I was looking for another photo and came across a few I had forgotten about. In 2002 the Collings Foundation flew several WWII aircraft into Tucson International Airport and provided tours.
Each year the foundation took a few aircraft and toured the country, allowing visitors to tour the aircraft and for a more substantial donation provide sightseeing flights. For those who simply toured the aircraft on the ground they allowed something special, allowing guests to climb through the aircraft and see the inside.
As the airport was just a few minutes from work I had to take advantage of this opportunity. Deb met me for lunch and we headed over together to see the aircraft.
Photographing some of the gulches, waterfalls, streams, and historic bridges on the old Mamalahoa Highway near Onomea I note that these jungle gulches were often used as dumping spots for cars and trucks.
Numerous engine blocks, frames, tires and axles can be seen in several streams. Most of the vehicles appear to be mid-twentieth century, the remains well weathered by the elements. An engine block among the boulders, an axle protruding from the brush.
One or two? More than that… Just below the bridge at Hanawi there is an entire cliff face made of vehicles, the rusting frames making up the whole side of the gulch. The Jeep grill protruding just above the stream made a interesting photo…
Since I had to drive back from Hilo anyway, may as well have some fun along the way. I had spent some time on Google maps the night before scouting a good set of waterfalls to drone and ended up choosing Kawainui… A good choice.
The Hamakua coast features hundreds upon hundreds of waterfalls, from modest cascades to spectacular falls hundreds of feet high. I wanted some good video footage of a classic Hawaiian Island waterfall.
I needed a waterfall that was big enough to be impressive and offer open airspace for the drone, not overhung with trees and branches to create flight hazards. I was looking for a falls that was not close to a house, no need to be rude and fly over someone’s back yard. I needed easy access from a road.
Kawainui stream fit all the criteria, with several waterfalls to choose from.
As I parked and walked out onto the bridge to get a look at the stream I met a young man just hanging out on the century old bridge. We struck up a conversation, as he rested, he and his friends had been jumping off the bridge into the deep pool below.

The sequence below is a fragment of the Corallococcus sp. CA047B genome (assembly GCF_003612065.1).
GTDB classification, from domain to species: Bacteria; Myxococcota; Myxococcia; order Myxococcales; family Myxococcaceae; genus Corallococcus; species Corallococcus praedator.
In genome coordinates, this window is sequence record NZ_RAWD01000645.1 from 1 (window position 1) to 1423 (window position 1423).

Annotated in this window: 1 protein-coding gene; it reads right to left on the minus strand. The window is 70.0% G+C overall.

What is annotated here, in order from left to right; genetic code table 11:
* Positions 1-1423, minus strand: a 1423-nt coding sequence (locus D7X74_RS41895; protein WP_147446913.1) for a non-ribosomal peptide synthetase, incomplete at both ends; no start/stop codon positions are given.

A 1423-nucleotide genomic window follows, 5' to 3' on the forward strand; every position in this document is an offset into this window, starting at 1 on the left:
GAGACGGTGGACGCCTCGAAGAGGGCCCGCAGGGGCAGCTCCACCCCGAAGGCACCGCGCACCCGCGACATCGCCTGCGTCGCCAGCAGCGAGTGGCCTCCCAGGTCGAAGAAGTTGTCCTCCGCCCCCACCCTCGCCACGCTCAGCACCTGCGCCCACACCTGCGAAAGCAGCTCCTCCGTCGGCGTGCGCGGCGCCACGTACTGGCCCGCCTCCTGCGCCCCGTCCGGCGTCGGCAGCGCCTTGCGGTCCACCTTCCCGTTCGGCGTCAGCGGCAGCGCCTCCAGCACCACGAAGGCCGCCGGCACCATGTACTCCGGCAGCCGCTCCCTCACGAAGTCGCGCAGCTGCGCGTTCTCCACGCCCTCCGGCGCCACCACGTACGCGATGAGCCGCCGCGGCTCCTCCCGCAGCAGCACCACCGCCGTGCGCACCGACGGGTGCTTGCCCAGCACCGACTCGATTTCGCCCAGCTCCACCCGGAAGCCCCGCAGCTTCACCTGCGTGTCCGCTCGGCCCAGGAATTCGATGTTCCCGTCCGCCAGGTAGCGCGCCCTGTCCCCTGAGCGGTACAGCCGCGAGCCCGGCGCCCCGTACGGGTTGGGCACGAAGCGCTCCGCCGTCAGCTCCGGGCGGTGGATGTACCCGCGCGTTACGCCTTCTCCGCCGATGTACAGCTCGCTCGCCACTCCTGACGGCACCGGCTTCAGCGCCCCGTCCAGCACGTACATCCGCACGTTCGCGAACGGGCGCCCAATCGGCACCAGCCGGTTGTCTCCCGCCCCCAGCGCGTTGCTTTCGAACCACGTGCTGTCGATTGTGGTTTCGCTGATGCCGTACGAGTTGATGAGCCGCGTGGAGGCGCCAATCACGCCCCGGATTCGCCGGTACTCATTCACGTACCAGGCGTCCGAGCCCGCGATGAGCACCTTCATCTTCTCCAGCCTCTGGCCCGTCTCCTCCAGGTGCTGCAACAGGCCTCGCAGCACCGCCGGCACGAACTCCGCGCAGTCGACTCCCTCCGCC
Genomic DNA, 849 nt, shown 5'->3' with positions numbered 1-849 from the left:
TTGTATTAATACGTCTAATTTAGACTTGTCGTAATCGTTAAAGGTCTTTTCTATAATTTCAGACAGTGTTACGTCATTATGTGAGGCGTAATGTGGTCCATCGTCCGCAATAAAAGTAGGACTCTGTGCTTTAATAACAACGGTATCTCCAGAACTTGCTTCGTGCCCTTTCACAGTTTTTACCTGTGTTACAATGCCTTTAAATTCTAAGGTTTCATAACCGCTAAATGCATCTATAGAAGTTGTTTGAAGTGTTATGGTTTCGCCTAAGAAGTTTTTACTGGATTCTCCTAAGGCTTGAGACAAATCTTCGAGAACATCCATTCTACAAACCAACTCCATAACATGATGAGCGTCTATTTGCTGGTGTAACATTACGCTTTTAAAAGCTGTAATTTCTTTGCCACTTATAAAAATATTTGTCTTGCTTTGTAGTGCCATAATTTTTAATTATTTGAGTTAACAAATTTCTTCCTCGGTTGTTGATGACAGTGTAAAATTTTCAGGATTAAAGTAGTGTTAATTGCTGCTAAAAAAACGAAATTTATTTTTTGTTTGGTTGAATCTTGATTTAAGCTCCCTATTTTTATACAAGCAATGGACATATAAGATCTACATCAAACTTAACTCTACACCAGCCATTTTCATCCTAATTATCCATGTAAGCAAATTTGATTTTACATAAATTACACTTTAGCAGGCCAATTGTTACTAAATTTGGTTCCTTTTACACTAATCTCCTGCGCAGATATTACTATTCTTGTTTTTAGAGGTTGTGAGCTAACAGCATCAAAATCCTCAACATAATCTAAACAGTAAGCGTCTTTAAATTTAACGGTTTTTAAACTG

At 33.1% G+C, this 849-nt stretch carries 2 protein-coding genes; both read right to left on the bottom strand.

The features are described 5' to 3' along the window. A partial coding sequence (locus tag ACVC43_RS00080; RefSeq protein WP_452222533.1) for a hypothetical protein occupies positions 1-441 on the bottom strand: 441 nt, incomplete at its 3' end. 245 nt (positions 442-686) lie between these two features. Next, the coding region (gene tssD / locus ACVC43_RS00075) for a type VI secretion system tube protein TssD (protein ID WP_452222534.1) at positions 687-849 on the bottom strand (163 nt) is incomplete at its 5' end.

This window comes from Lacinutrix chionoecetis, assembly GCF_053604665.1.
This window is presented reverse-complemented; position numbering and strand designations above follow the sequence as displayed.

We chatted about the road, the railroad, the old sugar landings along the coast, the odd tunnel just above the bridge we stood on that was likely another relic of sugar. He gave me the layout of the falls and where to find the trails through the thick jungle. Growing up swimming in this stream he knew the area well.
A big falls was located just downstream from the bridge, my conversation confirming what I had seen in the satellite photos… A pretty waterfall that should provide a nice visual for photography. As I flew the drone over the edge the first time and spun it to look at the falls I was happy, just what I was looking for.
While the beaches may be closed during the pandemic, most of the trails are open. Deb and I did a little walking on the Puʻu Oʻo Trail while coming back over the hill from Hilo.
Nothing unusual to report, no rare native birds. As the ʻōhiʻa are not in bloom few birds were in evidence. Even without blooms or birds this is always a pretty trail, a rugged landscape over recent lava flows and the pioneer plants found on these flows.
This week’s solo quarantine hike was to Goat House Tube. I have been here before, but had not explored downhill from the entrance, the first time I explored uphill.
Goat House is my name for this lava tube, there is no official name I am aware of, I just came up with Goat House when I needed a name for it. Climbing into the tube one finds the reason for the name rather obvious.
An early start saw me walking down the power line road shortly after sunrise. This walk is dominated by the large transmission poles and lines overhead. The lines make an ominous 60Hz buzzing, some of the poles are louder than others, with a buzz and rattle of the wires and insulators.